At El Paso County Sheriff Terry Maketa's first press conference since allegations he had engaged in sex with subordinates, he warned reporters not to ask questions about the ensuing scandal. The press did anyway.
Maketa appeared before a phalanx of cameras representing nearly all the press from Colorado Springs and Denver to discuss the findings of a report on the Black Forest fire, but many of the questions for him focused on the allegations and subsequent calls for him to leave office.
"Do you believe the scandal is going to go away?" a TV reporter asked.
"Are you thinking about resigning? Or having any apology in terms of what is going on in your office?" another asked.
"What do you say when people ask if releasing this report now is just a way to deflect attention from the current controversy," a third asked.
During the fire, Maketa appeared as a cool and confident public servant, adeptly coordinating the response, but in the year since, he has been dogged by negative press about his fiery outbursts, attempts to influence the election of his successor, and accusations he had sex with three subordinates he then promoted.
At the press conference, wearing a dark gray suit and tightly knotted tie, Maketa appeared as confident as he did at the fire. Though his hands shook as he turned the pages of his remarks, he responded calmly to nearly every question.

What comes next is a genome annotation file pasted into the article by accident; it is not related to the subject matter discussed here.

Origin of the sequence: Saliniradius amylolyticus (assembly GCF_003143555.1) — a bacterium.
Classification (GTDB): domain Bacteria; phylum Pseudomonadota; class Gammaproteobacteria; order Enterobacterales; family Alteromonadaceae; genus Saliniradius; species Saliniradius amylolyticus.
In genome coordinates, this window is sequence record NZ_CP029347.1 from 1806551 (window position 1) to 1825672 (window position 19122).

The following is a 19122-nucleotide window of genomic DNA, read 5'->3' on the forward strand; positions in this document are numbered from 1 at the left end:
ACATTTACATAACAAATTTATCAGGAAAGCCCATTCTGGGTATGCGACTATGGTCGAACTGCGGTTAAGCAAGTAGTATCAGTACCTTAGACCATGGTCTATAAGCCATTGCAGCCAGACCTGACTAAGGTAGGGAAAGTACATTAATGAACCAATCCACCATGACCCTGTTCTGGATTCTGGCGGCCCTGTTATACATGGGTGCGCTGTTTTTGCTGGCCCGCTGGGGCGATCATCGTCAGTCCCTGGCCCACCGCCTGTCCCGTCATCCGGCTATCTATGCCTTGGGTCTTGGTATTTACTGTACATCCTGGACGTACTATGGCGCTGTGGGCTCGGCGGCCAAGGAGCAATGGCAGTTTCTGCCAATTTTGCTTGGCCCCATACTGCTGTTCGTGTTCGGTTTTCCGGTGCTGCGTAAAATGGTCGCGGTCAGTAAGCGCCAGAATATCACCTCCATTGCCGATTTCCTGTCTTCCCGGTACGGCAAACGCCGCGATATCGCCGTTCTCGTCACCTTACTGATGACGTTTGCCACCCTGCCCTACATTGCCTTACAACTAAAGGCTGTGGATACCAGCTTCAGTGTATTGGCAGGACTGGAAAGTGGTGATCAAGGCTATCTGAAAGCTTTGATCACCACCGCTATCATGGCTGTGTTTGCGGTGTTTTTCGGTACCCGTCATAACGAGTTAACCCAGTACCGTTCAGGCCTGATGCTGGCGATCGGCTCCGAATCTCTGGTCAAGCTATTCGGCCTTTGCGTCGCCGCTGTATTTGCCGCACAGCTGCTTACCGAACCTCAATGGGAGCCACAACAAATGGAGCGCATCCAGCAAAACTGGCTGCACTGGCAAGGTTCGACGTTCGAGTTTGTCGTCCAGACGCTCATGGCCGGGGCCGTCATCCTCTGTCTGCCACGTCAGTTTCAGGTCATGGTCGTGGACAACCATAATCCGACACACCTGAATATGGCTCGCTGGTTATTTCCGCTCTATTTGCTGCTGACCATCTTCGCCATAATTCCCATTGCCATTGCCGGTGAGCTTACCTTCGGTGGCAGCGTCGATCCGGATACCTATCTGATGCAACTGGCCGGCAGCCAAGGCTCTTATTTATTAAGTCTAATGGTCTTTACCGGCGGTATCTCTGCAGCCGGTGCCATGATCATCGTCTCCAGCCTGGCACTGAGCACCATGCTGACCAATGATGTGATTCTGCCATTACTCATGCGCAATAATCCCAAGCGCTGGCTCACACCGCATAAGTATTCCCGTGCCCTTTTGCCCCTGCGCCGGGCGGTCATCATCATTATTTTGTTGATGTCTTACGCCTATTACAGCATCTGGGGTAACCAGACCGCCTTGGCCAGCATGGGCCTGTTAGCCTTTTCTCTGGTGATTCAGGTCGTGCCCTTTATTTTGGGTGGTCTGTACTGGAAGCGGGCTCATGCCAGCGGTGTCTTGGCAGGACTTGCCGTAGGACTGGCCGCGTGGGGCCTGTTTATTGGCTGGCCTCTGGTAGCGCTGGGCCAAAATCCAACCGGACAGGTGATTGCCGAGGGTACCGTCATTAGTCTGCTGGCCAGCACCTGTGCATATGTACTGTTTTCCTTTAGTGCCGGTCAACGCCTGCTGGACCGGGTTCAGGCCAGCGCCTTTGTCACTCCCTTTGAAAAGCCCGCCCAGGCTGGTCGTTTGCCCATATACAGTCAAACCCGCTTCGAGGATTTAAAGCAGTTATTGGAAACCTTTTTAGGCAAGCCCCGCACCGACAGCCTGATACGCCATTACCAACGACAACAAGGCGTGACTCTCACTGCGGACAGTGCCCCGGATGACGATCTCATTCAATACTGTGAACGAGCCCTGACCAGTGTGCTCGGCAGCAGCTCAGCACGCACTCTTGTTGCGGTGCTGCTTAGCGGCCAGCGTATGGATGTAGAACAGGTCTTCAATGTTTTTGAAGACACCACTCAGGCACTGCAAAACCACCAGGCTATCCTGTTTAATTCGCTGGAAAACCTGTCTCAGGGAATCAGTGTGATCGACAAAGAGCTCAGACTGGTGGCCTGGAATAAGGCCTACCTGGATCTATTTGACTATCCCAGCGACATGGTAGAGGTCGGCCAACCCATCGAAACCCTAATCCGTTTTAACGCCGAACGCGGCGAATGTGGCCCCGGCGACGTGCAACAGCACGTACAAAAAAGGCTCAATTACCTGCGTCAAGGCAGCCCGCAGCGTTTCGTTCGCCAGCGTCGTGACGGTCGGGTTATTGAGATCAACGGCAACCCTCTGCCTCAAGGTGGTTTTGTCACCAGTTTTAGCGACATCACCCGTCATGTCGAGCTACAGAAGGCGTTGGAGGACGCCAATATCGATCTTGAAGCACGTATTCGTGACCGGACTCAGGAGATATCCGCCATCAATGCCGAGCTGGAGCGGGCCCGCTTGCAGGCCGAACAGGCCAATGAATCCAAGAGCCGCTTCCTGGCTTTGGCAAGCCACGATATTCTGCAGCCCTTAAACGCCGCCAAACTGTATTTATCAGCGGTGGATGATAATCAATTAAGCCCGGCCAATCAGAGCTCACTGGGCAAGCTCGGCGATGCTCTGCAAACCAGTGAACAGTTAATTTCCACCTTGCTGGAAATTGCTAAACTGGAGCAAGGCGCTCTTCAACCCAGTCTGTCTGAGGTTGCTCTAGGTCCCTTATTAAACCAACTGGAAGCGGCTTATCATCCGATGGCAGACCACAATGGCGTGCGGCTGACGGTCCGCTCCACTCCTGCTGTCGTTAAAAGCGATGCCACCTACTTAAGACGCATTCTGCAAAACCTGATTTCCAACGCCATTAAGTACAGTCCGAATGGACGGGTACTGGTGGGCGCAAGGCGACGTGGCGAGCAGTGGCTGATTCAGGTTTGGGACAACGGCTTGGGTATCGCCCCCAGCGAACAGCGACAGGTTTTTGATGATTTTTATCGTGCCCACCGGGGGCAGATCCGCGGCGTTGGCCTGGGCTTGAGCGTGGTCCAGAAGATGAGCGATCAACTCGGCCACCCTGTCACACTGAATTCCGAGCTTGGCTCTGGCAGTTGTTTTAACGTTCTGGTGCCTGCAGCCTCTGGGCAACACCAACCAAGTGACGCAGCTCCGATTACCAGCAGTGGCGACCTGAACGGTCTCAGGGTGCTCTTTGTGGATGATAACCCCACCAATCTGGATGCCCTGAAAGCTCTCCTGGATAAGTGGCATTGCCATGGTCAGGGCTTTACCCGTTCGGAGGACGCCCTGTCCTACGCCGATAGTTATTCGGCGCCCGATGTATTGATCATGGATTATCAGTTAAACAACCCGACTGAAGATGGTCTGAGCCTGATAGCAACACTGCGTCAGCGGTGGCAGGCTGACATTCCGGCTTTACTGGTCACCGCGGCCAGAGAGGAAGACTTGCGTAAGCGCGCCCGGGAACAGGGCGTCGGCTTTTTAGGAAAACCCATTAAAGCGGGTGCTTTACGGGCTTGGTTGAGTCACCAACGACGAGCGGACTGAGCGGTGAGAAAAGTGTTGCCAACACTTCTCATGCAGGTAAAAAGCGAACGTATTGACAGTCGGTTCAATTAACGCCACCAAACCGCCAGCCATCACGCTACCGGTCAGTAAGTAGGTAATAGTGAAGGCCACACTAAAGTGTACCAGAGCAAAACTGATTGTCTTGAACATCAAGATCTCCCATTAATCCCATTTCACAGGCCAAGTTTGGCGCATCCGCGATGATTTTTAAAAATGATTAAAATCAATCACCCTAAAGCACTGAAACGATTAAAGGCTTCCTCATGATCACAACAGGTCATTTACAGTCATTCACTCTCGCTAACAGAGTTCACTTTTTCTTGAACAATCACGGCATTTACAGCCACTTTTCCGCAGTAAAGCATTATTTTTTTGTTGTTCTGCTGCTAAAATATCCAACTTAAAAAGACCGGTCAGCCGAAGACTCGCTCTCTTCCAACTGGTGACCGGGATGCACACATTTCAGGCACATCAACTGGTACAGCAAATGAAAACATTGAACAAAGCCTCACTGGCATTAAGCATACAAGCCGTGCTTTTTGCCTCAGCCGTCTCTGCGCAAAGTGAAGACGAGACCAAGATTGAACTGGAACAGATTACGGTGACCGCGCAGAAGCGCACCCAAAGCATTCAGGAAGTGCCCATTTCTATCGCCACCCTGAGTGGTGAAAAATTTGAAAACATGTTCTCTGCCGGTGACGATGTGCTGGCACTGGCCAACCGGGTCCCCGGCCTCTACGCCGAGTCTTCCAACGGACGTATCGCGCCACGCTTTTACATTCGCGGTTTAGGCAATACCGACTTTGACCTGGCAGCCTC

When asked if the scandal would go away, he said "Yeah . . . eventually it's gonna go away. There's going to be an investigation. When that investigation is complete, there's going to be a lot of facts shared."
When asked if he would resign, he did not rule it out, saying, "I am staying here until this investigation is completed. There's a lot of facts that are going to come out after this independent investigation is completed. And I think the community deserves to hear those facts before any more judgments, executions, or determinations of guilt are made."
Though his staff cut off a Gazette reporter's question, Maketa answered another from a TV reporter, asking whether the release of the fire report was just a distraction.
Maketa said it was not, saying "People can say what they want and twist what they want," but he had released a similar report a year after the Waldo Canyon fire.
The sheriff did not say whether he would leave if the investigation sustained allegations of affairs and creating a hostile workplace. Only a recall election could remove the sheriff before his term ends in January.
When asked by The Gazette whether the scandal had hindered the Sheriff's Office's ability to respond to big emergencies like the Black Forest fire in the future, Maketa took some responsibility, but said no.
"We have 786 employees in this office and every day, every one of them is coming to work and doing their job," he said. "The distractions that I'm responsible for have not in any way impacted their duties and responsibilities."
Jakob Rodgers contributed to this report.
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